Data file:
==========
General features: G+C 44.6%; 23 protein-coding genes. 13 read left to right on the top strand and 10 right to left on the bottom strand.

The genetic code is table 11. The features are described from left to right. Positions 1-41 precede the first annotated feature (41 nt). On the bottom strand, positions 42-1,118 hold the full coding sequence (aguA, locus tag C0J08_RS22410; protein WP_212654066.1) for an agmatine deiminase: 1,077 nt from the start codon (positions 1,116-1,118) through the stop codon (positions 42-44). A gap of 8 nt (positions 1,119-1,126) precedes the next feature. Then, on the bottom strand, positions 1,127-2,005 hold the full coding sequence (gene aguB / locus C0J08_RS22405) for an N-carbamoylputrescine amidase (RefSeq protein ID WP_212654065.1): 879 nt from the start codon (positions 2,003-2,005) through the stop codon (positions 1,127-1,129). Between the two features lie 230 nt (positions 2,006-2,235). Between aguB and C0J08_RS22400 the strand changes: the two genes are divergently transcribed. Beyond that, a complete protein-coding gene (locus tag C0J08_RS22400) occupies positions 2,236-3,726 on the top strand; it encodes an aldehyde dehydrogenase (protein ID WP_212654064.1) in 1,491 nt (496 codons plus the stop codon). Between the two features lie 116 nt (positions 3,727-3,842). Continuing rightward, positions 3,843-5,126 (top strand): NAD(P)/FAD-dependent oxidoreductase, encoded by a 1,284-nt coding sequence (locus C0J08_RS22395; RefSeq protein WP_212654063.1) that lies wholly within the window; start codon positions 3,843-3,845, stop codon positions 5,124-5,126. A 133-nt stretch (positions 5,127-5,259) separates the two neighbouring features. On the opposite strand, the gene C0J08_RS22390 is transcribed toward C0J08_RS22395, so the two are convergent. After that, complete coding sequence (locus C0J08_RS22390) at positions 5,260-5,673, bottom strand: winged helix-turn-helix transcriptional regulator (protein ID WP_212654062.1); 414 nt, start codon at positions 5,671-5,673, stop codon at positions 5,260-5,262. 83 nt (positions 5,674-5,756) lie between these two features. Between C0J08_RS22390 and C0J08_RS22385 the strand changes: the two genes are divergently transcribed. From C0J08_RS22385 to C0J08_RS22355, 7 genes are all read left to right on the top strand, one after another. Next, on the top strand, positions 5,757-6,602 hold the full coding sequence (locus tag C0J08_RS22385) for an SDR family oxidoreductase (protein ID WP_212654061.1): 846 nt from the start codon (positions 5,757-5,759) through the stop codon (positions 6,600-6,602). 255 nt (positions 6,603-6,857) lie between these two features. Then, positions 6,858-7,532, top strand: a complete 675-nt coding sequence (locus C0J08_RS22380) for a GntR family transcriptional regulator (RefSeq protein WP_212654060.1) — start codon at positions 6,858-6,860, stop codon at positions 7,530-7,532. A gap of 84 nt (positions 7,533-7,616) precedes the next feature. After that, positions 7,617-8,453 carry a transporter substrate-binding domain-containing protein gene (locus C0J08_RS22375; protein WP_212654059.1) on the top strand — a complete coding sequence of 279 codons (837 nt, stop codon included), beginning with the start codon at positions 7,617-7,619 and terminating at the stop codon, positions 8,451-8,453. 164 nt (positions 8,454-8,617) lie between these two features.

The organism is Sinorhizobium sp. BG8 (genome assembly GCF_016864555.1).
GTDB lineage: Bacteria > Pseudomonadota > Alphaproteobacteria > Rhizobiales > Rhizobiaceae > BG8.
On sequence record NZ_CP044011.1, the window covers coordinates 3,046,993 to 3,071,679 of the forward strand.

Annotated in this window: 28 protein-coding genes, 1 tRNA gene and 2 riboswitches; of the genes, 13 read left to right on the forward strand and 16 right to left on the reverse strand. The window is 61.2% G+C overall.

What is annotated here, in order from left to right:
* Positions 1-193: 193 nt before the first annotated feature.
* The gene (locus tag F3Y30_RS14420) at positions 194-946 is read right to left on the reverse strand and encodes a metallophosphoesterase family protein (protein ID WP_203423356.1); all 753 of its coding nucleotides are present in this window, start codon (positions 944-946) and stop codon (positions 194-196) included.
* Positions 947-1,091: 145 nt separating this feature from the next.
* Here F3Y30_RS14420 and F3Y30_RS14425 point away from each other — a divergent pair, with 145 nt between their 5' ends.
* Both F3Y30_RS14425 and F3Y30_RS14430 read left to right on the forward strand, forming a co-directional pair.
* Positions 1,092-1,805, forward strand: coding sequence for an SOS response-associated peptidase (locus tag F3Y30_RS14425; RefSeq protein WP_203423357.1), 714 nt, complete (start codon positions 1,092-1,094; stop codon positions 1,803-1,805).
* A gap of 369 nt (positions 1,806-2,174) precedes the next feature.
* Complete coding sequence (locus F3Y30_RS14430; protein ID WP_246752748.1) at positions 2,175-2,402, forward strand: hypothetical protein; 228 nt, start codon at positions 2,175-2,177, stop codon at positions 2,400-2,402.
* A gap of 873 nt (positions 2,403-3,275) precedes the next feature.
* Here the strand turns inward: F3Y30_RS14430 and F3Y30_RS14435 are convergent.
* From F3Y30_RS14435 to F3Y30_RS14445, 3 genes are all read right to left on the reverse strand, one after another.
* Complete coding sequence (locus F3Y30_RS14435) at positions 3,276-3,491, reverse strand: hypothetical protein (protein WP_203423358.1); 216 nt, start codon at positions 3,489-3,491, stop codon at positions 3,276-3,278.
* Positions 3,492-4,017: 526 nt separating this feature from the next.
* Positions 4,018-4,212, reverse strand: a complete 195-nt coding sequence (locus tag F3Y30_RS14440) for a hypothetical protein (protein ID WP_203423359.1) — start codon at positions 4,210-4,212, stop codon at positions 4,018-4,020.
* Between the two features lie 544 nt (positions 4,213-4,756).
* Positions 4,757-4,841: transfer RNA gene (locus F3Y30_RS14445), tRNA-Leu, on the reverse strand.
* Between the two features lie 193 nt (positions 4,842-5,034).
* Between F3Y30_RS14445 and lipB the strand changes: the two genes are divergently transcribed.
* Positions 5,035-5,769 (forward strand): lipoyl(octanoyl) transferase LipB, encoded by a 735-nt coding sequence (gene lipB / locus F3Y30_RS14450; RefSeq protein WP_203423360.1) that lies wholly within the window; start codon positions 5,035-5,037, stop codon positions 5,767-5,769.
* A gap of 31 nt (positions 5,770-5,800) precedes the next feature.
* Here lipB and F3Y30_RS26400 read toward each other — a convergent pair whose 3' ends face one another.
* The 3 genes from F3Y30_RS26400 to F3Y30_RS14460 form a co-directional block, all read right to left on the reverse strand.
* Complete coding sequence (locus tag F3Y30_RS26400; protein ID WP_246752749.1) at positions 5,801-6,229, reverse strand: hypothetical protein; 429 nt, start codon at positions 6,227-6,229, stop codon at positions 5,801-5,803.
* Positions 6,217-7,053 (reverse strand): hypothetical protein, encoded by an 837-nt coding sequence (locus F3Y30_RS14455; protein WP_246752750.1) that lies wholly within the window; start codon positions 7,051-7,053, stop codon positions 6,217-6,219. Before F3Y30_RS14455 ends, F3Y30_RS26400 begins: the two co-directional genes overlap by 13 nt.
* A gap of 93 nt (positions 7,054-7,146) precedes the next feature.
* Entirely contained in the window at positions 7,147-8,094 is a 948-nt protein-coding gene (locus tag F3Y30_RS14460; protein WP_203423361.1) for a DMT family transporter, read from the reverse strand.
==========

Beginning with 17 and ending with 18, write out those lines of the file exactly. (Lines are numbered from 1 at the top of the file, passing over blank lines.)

* Here the strand turns inward: F3Y30_RS14430 and F3Y30_RS14435 are convergent.
* From F3Y30_RS14435 to F3Y30_RS14445, 3 genes are all read right to left on the reverse strand, one after another.